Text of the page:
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WHAT WORKS IN EDUCATION The George Lucas Educational Foundation

Becoming an Expert Teacher

Becoming an Expert Teacher

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Do teachers over time become 'expert' teachers? According to Garmston's article, "Becoming Expert Teachers", there is a process in professional development as educators. He notes that a school's support can be implemented. "The question is how can schools best support and accelerate this journey for more teachers", (Journal of Staff Development, 1998, p 1). I believe that after 6 years of teaching, I have moved from novice to progressive when it comes to my knowledge in the content of the grade I teach. I have become more confident in the level of expertise in some areas, but by no means will I say that someday as I reflect on my contributions to society, that I was an expert in the field of education. It is a work in progress. I do agree that experienced teachers know more than novices, but I am using the term experienced not 'expert'. As noted in the article, "expert teachers know more than novices." (p 1). I think the term expert should be translated to experienced. It is through experience that we move from novice in any field to knowledge and understanding, and thus applying that in the classroom after many hours of organizing and changing the way we teach more effectively. Teachers have to learn to re-create, re-evaluate themselves, and this is a daily perseverance. Any thoughts?

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Chelsea Vargo's picture

I agree that we do not feel comfortable to call ourselves experts. It takes plenty of experience and time to move ourselves along the continuum. Experts do go above most usual tasks and always mentor novice teachers. They are experienced with a great deal of knowledge. I hope one day I feel comfortable enough to call myself an expert.

Lori's picture

I don't know that I will ever reach the level of an expert teacher, because I think that even the most experienced teacher can always learn something about his or her teaching style, students, etc. I am in my second year of teaching, therefore I am still considered a novice teacher. I have improved during my second year, but I know that I still have lots to learn. I am always willing to hear of new ideas from others that may help me to adapt my ways in the classroom.

Suzana Basaric's picture

I don't think that years of experience make a teacher an expert. Expert teachers, in my opinion, are the teachers of the teachers, those who are able to connect the Professional Learning Communities with larger society, both theoretically and practically and who are able to recognize and fulfill the needs in today's education world. While it might be hard to define and even find such an expert teacher it is easier to recognize an effective teacher who may become an expert eventually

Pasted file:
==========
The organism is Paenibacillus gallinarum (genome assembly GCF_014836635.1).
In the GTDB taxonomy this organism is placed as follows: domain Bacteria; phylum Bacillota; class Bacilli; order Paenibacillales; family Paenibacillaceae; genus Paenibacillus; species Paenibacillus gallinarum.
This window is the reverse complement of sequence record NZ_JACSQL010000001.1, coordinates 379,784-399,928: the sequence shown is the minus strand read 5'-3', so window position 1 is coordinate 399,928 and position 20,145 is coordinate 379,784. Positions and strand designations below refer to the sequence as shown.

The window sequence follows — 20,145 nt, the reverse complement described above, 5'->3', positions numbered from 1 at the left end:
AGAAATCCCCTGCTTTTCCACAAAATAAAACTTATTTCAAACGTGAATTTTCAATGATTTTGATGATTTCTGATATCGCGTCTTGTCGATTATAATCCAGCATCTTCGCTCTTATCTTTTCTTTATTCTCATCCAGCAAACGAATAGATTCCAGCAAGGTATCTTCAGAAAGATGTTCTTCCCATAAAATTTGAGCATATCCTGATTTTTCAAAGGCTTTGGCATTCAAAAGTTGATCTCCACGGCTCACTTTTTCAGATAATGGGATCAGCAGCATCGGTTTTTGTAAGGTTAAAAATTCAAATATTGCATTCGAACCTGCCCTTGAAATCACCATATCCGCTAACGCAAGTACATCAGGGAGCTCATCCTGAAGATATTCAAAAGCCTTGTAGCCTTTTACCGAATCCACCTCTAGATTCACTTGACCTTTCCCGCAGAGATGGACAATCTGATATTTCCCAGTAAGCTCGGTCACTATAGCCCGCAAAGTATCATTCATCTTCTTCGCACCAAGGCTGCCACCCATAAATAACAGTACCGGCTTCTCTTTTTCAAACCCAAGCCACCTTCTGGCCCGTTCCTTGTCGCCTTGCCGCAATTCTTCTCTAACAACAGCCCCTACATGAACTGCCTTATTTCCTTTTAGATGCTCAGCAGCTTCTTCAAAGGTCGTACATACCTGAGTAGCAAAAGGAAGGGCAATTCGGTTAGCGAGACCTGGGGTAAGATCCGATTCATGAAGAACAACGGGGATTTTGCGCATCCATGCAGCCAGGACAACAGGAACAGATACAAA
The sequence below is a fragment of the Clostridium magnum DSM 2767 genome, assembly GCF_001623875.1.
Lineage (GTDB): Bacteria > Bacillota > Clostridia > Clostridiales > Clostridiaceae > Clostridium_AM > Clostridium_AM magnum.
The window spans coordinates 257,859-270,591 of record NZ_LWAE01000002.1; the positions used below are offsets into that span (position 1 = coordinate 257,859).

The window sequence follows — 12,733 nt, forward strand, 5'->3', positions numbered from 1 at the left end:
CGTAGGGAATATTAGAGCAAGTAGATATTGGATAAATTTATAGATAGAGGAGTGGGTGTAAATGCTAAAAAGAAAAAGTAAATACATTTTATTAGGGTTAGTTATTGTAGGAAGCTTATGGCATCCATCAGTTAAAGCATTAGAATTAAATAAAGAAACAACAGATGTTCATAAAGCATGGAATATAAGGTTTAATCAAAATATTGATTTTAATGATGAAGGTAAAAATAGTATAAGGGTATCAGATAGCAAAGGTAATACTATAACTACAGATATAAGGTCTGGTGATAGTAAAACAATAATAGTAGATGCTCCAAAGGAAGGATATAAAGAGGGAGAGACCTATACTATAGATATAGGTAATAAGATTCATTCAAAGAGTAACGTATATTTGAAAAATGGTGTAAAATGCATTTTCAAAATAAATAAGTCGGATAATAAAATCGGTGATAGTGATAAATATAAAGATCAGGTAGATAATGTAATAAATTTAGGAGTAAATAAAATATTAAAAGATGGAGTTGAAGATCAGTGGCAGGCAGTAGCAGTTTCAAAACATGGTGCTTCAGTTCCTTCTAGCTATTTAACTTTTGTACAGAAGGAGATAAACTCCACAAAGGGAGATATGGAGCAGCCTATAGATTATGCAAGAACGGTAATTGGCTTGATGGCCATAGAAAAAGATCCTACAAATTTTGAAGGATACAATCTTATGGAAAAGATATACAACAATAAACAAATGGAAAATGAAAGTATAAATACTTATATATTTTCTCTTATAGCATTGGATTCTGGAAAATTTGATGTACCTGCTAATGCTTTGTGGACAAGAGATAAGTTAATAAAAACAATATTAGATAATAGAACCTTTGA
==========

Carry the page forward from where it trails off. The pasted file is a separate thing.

Carrie's picture
5th Grade Teacher

The word "expert" does seem to make people unsure when it comes to labeling themselves. In my opinion, expert teachers are the teachers who are confident, enthusiastic, and effective. They may not call themselves experts, but others would! The novice teacher is not only a beginning teacher, but the teacher who isn't effective. I have worked with teachers who have taught for years, but just haven't grasped how to create an environment that effectively allows for learning. Teaching isn't just about teaching after all, it involves all kinds of things like classroom management, appropriate social etiquette, setting good examples, sharing, caring, creativity, the ability to multitask, organizational skills......the list goes on! The expert teacher has learned how to balance all of these in a way that allows for learning in the most effective way!

Bill Powell's picture
Bill Powell
Retired Supt; 33 years in public ed; lives in Colorado mountains w/ family


It is wonderful for me to read your comments and to see that you are willing to read and to learn as a growing educator! It also shows that you are a 'reflective' teacher who wants to get better at your profession by getting ideas from others. My grandmother used to say, "It takes many eyes to be wise." I hope you get lots of good ideas from others. There is a growth model called the "Change Based Adoption Model" or CBAM model that you might want to look up on the Internet. It shows growth and development stages for people, regardless of their career. We all move (at different rates) from beginner to eventually seasoned leaders where we can leave a true legacy to those who follow us and to our profession. Good luck!